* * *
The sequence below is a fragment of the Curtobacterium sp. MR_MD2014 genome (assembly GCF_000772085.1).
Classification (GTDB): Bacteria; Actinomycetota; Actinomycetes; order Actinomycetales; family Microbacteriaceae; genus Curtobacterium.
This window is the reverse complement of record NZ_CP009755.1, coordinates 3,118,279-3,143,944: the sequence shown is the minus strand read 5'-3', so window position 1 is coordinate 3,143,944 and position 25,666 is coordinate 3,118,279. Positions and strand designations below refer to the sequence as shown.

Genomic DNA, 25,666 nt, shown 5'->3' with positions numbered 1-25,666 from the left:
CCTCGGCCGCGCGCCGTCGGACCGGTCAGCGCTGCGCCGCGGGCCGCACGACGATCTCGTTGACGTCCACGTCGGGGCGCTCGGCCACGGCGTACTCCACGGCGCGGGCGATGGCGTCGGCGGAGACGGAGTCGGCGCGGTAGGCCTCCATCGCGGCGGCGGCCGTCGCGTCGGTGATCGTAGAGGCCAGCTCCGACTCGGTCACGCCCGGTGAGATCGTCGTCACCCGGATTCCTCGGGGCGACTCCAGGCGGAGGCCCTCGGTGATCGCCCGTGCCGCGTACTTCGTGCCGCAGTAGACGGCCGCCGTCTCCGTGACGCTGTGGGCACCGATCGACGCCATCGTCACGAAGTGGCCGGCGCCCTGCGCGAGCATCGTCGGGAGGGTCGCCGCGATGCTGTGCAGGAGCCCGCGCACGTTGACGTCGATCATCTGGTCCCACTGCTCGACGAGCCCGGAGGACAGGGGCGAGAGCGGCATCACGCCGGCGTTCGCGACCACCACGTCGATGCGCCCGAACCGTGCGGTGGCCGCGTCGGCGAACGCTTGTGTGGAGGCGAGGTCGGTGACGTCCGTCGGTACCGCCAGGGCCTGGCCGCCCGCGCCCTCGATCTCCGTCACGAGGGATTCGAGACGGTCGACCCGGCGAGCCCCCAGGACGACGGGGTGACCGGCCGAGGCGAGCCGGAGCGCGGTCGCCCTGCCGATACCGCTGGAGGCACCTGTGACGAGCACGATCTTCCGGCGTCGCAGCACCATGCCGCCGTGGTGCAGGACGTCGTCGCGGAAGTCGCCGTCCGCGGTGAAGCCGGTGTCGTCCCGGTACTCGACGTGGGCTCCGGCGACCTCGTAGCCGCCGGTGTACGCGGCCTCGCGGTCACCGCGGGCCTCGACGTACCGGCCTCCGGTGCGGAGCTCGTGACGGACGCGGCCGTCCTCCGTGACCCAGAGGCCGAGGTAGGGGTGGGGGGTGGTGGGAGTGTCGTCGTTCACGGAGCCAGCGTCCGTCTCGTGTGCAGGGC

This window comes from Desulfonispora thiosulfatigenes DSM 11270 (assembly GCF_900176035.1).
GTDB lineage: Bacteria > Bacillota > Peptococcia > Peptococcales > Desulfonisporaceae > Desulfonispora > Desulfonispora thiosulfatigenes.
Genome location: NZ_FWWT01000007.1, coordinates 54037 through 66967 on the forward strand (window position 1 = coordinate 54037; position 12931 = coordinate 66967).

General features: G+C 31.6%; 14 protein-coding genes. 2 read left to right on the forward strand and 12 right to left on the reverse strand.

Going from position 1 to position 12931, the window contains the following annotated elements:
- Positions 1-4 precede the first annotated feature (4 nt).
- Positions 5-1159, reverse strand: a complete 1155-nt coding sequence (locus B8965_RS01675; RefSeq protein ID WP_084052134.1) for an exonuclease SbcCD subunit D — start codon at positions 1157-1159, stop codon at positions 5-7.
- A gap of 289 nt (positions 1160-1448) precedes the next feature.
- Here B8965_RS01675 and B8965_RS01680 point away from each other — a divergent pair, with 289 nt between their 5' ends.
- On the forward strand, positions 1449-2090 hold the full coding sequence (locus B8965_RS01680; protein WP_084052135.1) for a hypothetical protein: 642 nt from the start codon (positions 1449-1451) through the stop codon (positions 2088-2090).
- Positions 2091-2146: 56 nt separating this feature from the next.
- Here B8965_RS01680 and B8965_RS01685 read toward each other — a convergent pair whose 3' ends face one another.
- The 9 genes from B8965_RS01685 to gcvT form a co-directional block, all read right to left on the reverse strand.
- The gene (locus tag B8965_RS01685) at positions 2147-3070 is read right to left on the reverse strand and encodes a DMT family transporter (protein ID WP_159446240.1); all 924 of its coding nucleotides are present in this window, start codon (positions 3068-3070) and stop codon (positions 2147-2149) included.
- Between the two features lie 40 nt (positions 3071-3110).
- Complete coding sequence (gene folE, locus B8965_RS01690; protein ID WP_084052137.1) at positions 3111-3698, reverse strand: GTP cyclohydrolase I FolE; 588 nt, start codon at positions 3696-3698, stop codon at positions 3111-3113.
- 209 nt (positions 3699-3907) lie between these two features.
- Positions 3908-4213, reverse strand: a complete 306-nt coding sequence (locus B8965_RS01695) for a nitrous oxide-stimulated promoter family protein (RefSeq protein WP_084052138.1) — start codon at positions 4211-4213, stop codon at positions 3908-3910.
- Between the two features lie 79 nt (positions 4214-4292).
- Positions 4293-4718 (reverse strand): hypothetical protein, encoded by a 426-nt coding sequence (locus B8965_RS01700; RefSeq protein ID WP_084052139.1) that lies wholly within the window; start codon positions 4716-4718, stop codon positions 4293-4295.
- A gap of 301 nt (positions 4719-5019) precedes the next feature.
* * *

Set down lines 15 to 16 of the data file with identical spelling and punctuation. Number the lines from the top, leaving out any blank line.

- On the forward strand, positions 1449-2090 hold the full coding sequence (locus B8965_RS01680; protein WP_084052135.1) for a hypothetical protein: 642 nt from the start codon (positions 1449-1451) through the stop codon (positions 2088-2090).
- Positions 2091-2146: 56 nt separating this feature from the next.